was soon back on the road.

He offered to cross Chris’ palm

with silver but the man’s gratitude

was enough on that day.

I can’t attest to the view of farming

being an isolating and lonely

profession because of

our steady stream of

beleaguered callers.

Our most famous

was the actor Keith

Allen but I must

confess that his fame

passed me. I didn’t

know him from

Adam, even when

he was standing in our kitchen and

using our phone to call the AA while

Chris furnished me with details of

his identity.

“Lily Allen’s father,’’ he loudly

whispered as he struggled to rein

in his excitement. Ahh, now the

penny dropped as I happen to know

who she is but as someone who is

completely unfazed by celebrity I

did what any farmer’s wife would

have done in the circumstances and

West Wales Life&Style

sustained our Keith with a couple

slices of fruit cake until the recovery

vehicle arrived.

He kindly returned the

compliment by calling with a bottle

of good wine later that week as he

was holidaying in the area.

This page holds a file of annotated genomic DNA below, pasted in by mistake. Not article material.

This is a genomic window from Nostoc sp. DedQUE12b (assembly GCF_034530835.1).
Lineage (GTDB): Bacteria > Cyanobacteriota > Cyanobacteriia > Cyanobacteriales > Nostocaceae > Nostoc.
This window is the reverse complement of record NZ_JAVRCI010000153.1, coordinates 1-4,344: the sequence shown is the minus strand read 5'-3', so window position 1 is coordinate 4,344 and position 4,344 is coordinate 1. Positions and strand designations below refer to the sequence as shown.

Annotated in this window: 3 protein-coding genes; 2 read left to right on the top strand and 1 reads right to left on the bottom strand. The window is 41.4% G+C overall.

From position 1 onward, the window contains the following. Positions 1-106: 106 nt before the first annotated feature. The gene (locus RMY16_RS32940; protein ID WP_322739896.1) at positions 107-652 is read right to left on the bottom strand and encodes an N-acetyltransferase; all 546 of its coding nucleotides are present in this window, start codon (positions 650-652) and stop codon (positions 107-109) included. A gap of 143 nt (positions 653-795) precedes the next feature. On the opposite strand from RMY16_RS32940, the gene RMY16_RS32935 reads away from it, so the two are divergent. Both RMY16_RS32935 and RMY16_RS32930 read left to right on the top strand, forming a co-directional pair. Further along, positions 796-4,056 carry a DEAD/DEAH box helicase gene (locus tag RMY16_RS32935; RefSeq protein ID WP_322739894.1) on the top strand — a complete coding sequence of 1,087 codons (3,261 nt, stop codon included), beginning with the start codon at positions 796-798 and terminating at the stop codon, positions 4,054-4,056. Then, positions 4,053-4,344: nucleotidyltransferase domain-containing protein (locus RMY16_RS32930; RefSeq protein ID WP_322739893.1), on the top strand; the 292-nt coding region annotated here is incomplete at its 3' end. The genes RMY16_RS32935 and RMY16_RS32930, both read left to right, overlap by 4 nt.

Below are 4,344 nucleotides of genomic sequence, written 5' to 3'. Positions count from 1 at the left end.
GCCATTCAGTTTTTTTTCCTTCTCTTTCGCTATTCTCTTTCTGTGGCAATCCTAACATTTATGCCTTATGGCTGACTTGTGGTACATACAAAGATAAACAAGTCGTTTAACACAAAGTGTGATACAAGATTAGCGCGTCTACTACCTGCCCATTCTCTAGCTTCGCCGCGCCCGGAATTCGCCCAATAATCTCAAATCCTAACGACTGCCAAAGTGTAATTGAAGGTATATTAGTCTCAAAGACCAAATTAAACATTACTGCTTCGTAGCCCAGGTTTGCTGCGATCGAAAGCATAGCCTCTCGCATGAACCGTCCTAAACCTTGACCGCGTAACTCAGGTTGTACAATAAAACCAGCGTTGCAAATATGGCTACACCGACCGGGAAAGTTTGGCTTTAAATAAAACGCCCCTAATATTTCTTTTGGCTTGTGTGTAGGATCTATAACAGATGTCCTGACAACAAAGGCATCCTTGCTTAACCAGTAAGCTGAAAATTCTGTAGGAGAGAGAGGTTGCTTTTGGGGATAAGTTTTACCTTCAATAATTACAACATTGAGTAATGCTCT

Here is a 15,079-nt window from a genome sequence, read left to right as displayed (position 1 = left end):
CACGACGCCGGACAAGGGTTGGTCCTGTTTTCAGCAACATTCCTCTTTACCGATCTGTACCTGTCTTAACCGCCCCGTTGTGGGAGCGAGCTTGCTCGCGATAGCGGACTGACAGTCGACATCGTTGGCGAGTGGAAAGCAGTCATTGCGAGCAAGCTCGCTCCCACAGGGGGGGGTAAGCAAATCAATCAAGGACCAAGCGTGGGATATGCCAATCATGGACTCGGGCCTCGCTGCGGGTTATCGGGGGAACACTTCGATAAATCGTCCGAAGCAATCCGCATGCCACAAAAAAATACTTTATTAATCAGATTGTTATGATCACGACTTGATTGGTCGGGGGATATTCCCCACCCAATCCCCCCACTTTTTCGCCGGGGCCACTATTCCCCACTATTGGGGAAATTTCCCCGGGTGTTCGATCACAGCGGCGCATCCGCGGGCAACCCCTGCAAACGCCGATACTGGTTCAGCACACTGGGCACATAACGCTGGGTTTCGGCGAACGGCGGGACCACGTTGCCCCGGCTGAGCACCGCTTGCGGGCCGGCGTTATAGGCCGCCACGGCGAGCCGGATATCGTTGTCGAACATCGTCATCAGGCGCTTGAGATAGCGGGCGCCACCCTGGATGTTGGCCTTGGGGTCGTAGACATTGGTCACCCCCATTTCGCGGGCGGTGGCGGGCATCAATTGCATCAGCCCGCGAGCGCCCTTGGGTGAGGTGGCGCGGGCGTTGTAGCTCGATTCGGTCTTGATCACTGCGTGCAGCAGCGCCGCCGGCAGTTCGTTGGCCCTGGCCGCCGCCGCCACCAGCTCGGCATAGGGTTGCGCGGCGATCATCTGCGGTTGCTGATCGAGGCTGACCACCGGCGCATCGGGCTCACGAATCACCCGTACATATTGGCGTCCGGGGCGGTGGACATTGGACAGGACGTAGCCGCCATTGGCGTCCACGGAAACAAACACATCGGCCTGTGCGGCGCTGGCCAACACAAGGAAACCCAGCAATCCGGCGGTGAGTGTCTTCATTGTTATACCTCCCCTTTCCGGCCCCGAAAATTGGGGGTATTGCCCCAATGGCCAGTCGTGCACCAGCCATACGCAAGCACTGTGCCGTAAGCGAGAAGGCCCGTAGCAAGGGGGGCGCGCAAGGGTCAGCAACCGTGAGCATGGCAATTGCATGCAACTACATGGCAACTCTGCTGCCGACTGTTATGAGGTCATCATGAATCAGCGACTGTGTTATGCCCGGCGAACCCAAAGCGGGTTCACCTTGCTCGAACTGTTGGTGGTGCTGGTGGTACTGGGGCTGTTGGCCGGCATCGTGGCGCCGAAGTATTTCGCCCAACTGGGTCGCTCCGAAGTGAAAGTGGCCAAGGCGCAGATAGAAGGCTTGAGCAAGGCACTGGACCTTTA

Bizarrely, thereafter he seemed to

pop up endlessly in the television

dramas I watched, having not been

aware of him beforehand.

When our tractors have not been

Farmer bashers are

given so much airtime

that it can at times feel

like it is against the world

in use as recovery vehicles, they

have been notching up the miles

this spring cultivating some of our

more unproductive fields.

Anxious weeks of weather

watching have followed as

the exceptionally cold and dry

conditions have delayed seed

germination.

Obsessively following the forecasts

have made little difference as have

making all those secret pacts to be

a better person, if only it would rain

or warm up.

One of the reseeds is on a hill

overlooking the farm and the field

is a troubling reminder of the late

spring as it remains steadfastly

brown as we wait for the green

shoots to appear.

Farming requires nerves of steel

because so much of what we do is

weather dependant but at times

of worry I have to gently remind

myself that it mostly

always works out in

the end.

Surprisingly the

farm is just about

growing enough

grass to feed the cows

without too much

supplementary feed.

This week I spent

a very happy morning measuring

grass with George, our middle son,

who has joined us in the business.

We were collecting the data we need

to calculate our grass supply and to

work out if we have enough to meet

feed demand without supplementing